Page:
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Re: [Fwd: Calling Octave from C++]

From: Michael Creel
Subject: Re: [Fwd: Calling Octave from C++]
Date: Wed, 30 Jun 2004 14:37:36 +0200
User-agent: KMail/1.6.2

Bon dia, Xavier, has some information on this, 
see in particular

I have tried this out, and it seems speedy enough to use to me, though my 
application was very small.


On Wednesday 30 June 2004 13:32, Xavier Amatriain wrote:
> Hi all,
> We are developing a C++ framework for Music and Audio Processing
> (
> Our users have continuously requested to add a feature of being able to
> call external Matlab functions from within the framework. We have been
> reluctant to do so. One of the main reasons is that ours is a Free
> Software environment and we do not feel like offering support for a
> non-Free tool. That is why I was thinking on offering support for Octave
> instead and promote the use of this great tool instead of Matlab.
> But by reading this mailing list archive I see that calling Octave from
> C++ is not very feasible. If I understand right there is no problem in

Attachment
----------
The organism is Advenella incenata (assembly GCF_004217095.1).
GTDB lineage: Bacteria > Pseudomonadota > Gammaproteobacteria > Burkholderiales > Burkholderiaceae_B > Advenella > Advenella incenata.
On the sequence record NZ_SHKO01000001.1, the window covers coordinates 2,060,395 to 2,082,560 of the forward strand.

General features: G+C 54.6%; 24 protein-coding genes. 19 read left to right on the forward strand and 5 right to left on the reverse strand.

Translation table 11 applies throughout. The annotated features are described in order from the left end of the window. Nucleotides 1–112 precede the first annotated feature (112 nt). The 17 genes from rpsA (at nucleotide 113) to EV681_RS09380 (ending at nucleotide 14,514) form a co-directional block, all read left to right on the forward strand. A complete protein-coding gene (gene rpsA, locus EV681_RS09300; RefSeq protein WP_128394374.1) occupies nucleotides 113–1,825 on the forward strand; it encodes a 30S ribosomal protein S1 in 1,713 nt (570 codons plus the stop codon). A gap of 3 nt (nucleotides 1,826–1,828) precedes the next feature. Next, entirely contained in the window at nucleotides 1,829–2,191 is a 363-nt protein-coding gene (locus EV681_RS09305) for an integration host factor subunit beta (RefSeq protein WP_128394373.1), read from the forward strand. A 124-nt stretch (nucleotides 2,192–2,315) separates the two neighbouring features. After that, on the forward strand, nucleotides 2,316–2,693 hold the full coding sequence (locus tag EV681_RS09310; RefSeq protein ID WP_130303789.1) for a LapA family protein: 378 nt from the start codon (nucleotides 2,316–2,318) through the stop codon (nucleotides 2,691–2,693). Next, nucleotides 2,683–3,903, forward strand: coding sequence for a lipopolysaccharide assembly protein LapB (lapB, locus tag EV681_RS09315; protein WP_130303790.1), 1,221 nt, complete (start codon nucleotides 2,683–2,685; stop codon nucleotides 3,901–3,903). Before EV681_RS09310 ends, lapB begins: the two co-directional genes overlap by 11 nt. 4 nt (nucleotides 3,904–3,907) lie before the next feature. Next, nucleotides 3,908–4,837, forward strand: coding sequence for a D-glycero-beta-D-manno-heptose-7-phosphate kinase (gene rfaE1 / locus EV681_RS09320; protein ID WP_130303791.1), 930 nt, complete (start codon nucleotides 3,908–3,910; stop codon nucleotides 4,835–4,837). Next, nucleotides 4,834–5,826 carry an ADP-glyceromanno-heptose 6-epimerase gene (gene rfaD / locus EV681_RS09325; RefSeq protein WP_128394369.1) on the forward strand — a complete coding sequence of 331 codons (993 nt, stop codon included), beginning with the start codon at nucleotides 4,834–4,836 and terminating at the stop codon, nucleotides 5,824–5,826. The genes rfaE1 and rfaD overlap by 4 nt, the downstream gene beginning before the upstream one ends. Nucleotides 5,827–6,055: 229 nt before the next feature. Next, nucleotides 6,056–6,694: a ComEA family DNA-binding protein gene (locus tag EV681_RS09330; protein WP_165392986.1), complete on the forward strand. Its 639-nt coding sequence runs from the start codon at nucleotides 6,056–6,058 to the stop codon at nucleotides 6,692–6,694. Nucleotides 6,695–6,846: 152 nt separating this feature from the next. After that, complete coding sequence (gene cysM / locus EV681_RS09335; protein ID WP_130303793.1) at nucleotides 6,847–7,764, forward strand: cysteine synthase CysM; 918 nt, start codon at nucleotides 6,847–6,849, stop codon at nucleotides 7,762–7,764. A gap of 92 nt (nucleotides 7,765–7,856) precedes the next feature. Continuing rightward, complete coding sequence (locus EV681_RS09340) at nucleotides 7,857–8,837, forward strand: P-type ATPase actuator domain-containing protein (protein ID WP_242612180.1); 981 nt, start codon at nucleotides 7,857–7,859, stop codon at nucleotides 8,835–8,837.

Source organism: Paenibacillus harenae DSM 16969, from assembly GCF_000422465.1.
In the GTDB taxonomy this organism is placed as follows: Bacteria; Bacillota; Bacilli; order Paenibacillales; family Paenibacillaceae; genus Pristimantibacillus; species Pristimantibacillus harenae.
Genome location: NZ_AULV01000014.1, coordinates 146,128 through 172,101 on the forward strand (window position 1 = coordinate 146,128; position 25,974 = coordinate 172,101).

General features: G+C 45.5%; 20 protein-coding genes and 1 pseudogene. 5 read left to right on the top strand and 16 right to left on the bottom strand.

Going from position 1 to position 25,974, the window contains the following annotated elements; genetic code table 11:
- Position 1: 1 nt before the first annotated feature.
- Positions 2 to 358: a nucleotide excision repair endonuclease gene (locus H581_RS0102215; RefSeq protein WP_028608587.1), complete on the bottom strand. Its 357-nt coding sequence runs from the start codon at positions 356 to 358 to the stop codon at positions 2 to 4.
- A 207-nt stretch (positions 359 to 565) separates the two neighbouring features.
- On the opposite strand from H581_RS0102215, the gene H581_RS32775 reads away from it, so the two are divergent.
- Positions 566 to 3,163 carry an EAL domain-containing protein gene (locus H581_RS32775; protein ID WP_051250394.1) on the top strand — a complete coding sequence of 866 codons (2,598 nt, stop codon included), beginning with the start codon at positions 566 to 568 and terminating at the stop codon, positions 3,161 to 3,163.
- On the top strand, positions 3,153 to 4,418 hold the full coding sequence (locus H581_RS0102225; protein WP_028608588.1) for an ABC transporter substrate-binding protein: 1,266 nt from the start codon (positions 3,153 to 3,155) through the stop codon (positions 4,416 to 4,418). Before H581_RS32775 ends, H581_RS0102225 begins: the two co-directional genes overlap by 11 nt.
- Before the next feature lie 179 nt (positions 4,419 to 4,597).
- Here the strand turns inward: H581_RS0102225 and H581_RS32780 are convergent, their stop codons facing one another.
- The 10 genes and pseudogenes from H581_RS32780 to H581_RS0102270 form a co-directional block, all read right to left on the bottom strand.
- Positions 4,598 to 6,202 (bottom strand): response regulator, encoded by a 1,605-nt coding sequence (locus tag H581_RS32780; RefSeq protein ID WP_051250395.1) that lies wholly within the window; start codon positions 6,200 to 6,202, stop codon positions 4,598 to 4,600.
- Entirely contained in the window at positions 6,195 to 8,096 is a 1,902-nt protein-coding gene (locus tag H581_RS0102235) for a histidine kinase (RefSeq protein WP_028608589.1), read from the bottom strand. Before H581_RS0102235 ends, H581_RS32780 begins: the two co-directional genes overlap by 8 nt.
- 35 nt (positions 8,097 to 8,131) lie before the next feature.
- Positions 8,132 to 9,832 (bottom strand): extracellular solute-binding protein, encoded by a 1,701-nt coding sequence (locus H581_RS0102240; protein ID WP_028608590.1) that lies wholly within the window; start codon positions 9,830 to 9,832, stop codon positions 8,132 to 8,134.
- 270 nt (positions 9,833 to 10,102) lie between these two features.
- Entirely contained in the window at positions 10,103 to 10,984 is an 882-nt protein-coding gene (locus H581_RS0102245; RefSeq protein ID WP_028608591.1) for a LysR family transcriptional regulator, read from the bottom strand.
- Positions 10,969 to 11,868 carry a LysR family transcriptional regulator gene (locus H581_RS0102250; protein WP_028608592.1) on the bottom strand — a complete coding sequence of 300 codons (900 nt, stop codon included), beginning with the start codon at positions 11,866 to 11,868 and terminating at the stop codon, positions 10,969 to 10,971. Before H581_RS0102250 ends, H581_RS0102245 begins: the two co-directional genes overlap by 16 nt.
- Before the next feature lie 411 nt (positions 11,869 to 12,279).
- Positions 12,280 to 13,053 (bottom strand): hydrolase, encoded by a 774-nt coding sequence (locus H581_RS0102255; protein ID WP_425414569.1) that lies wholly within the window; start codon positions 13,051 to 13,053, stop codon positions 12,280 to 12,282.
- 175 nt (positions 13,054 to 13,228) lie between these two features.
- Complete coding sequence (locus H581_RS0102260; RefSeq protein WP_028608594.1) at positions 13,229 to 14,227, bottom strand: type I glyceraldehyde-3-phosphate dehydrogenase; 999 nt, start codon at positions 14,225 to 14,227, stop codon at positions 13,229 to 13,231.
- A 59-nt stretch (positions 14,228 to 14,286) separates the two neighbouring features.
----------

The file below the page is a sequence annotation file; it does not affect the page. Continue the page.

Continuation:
> calling standard functions already implemented in liboctave but it is
> not that easy with new .m files provided by the user.
> I read in a mail by John Eaton the following:
> " (...) if you are writing a dynamically linked function for
> Octave, you could also use feval to call Octave's .m file version of
> the function, but if you are writing a standalone program, that won't
> work (without also loading all of Octave's interpreter, which I would
> bet is more than you really want).  And in either case, if you use the
> interpreted function, it will probably be a lot slower than you want (...)"
> Before continuing our attempt on integrating Octave I would like to have
> a clarification on the previous comment. I understand that for
> standalone applications calling Octave functions it is necessary to load
> the whole Octave interpreter. I think that is the way things work also
> in Matlab. I understand that this makes things go much slower. But is
> that the only problem? Provided that in these cases we are only talking
> about rapid prototyping and efficiency is not a must, will this decrease
> in speed be reasonable? Does anyone know if it can be comparable to the
> speed in doing the same operation with Matlab?
> Thanks

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